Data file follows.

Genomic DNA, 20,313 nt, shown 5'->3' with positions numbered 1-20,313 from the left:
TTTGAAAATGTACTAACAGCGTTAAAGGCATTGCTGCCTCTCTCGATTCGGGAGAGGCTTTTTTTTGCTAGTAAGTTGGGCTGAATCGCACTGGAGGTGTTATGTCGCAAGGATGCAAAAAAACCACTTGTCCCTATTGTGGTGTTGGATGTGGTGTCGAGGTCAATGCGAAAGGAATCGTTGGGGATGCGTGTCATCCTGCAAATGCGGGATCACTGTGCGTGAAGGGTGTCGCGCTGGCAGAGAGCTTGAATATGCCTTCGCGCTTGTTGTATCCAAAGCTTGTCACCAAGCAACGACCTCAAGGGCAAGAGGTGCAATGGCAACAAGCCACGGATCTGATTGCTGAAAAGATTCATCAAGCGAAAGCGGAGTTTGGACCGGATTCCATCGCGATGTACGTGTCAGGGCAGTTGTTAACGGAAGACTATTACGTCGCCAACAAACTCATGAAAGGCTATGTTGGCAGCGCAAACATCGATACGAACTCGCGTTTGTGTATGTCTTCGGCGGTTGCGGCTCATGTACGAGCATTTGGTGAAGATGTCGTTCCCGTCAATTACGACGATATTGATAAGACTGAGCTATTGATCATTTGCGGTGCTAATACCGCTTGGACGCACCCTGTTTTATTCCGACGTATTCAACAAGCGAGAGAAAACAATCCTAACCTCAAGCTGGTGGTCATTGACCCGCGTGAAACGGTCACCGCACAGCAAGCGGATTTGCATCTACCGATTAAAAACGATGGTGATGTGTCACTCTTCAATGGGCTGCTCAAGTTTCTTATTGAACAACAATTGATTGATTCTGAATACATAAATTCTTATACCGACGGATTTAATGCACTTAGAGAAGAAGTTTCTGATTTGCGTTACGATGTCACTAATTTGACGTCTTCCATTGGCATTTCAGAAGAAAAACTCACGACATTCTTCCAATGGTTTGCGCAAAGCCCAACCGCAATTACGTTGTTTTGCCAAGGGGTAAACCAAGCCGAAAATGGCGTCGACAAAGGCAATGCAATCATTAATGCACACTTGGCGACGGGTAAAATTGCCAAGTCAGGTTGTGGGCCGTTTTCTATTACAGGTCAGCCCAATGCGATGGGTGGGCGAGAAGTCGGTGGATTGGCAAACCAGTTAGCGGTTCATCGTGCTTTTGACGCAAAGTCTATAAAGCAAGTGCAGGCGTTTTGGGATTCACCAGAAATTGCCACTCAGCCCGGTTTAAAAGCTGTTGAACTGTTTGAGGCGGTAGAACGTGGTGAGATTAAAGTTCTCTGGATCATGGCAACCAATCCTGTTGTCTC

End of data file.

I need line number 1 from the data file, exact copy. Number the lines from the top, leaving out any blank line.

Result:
Genomic DNA, 20,313 nt, shown 5'->3' with positions numbered 1-20,313 from the left: